Taking the ratings agencies to court
This is getting good. The country’s biggest public pension fund, Calpers, is suing ratings agencies for giving perfect grades to investments that turned out to be a heaping pile of garbage. I can’t wait to see what the courts say about this one.
In 2006, Calpers (California Public Employees Retirement System) invested $1.6 billion into what are known as SIV’s (Structured Investment Vehicles). SIVs are insanely complex bundles of loans and debt sold as securities — they’re part of the toxic sludge that brought down Wall Street.
The ratings agencies, Moody’s, Fitch and S & P, have been heavily criticized for giving that stuff AAA ratings. From Reuters:
By giving these securities their highest ratings, the agencies “made negligent misrepresentations” to the pension fund, Calpers said. Such ratings, which typically accompany investments with almost no risk of loss, “proved to be wildly inaccurate and unreasonably high.”
It’s true, AAA ratings have generally been associated with low risk and low volatility, but apparently SIVs are a different beast and very vulnerable to price collapses.
As Peter Cohan at Daily Finance points out:
Calpers had no idea what was actually inside the SIVs. In fact, the vendors who sold the SIVs said that they would not reveal what was inside of them in order to protect their trade secrets. I am assuming that Calpers employs investment professionals to make investment decisions. If so, those professionals were either incredibly stupid or were simply not doing their jobs when they decided to “invest” $1.6 billion in an investment that they were prohibited from understanding by its seller.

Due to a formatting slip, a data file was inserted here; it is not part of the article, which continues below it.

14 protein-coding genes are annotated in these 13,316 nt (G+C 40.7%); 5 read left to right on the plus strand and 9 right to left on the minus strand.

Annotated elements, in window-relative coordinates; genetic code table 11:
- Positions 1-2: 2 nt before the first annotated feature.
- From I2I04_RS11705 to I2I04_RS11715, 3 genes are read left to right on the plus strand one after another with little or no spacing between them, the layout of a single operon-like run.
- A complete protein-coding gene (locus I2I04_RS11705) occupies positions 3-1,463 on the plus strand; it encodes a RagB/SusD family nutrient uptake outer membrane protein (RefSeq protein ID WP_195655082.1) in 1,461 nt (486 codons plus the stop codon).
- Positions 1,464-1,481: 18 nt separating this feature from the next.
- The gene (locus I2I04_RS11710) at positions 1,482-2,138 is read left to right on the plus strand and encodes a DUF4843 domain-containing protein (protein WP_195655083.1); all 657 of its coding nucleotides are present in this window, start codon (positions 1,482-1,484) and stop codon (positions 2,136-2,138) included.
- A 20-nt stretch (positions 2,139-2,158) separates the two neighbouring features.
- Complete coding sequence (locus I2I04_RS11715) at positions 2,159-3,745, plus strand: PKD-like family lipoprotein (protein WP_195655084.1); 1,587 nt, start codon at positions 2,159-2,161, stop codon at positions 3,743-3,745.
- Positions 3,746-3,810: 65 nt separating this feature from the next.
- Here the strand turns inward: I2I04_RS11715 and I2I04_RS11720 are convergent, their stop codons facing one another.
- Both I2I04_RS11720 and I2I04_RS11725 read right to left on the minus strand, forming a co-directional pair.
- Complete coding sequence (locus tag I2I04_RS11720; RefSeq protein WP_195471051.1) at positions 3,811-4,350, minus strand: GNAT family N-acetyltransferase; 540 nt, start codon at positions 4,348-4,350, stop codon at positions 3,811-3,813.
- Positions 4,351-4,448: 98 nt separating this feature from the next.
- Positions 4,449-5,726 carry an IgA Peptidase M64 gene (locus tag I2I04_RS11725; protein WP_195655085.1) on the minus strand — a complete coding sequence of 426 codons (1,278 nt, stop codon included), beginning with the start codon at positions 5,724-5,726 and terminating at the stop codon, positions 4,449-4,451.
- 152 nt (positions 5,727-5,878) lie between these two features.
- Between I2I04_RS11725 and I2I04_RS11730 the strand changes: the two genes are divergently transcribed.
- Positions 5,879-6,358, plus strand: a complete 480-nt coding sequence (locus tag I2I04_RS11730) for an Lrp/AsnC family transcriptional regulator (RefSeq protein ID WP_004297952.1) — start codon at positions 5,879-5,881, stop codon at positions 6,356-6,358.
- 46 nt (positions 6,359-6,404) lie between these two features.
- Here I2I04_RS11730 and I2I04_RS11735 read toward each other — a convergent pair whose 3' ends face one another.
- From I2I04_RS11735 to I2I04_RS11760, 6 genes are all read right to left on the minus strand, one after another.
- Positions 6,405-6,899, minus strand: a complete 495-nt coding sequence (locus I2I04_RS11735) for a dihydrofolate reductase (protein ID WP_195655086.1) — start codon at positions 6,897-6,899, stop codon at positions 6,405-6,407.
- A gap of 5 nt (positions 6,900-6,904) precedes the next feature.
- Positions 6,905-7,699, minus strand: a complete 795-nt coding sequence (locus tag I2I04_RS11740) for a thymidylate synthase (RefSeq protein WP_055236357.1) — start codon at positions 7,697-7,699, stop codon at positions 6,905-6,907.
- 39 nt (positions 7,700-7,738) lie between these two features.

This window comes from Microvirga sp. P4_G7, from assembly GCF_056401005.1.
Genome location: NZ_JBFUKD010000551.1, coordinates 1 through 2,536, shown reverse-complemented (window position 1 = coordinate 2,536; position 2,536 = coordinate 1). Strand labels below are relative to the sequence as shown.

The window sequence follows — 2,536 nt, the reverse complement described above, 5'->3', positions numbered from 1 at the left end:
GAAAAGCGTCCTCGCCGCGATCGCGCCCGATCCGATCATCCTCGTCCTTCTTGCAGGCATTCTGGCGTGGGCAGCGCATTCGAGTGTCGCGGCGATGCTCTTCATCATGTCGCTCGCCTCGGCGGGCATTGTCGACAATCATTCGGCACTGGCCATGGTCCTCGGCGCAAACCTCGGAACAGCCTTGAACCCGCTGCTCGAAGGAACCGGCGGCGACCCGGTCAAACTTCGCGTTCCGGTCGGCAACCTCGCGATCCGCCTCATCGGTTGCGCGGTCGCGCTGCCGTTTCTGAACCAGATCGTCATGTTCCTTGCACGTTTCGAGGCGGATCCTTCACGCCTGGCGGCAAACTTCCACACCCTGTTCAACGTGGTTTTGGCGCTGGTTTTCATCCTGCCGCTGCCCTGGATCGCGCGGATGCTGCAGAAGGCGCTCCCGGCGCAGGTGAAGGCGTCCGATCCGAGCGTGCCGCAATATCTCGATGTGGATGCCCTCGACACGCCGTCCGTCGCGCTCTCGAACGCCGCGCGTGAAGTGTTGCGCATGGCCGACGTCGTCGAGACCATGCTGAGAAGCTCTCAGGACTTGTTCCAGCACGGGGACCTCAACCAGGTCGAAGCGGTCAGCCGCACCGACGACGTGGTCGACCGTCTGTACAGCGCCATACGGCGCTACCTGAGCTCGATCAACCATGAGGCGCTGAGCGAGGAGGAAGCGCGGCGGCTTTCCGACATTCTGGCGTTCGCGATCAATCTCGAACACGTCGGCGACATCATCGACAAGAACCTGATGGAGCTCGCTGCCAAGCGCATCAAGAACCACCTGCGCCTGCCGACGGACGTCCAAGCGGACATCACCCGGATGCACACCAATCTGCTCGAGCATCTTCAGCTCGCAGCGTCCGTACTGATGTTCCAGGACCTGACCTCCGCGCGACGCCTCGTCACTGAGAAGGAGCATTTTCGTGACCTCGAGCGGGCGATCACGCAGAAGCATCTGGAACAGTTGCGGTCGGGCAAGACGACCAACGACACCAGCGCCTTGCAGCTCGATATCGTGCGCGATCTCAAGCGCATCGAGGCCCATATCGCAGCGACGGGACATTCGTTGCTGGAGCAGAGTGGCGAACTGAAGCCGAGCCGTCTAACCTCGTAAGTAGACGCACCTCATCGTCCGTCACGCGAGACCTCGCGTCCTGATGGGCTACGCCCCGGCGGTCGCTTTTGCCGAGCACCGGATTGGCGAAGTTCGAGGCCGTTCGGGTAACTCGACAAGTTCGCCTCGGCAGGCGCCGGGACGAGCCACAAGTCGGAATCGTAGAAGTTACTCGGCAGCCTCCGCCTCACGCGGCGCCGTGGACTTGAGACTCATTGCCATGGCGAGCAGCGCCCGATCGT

Excellent point, but this isn’t a one-sided case. There’s a serious conflict of interest with the ratings agencies. They’ll argue against the Calpers lawsuit that they are just giving their opinion, as if they were a newspaper columnist. I’m serious — they’ll trot out the First Amendment defense.
But the rating agencies are paid by the companies that issue the securities, the SIVs in this case. And institutional investors such as Calpers usually have to meet state requirements for their investing, namely that they can only buy investments of a certain rating and/or that at least one, usually more, of the three main rating agencies gives its blessing.
Yesterday, the head of the SEC, Mary Shapiro, testified to Congress that there must be more transparency in the system, for example, with sellers that are “shopping” around for the best rating:
The proposed regulations aim to eliminate the credit-shopping issue by requiring firms that solicit reports from ratings firms like Moody’s Investor Services, Standard & Poor’s and Fitch Ratings to disclose the pre-ratings they use to determine which firm to hire to conduct the analysis.
Our Senior Business Correspondent Bob Moon is reporting the Calpers story for tonight’s Marketplace. He told me one of his sources puts it this way — the way it works now, it’s like telling somebody they must read a certain newspaper, and then they have to abide by what’s in it.
It’s really an interesting issue. You can say buyer beware, and there’s certainly an element of that here, but what if the agencies that are supposed to provide the awareness aren’t doing it?
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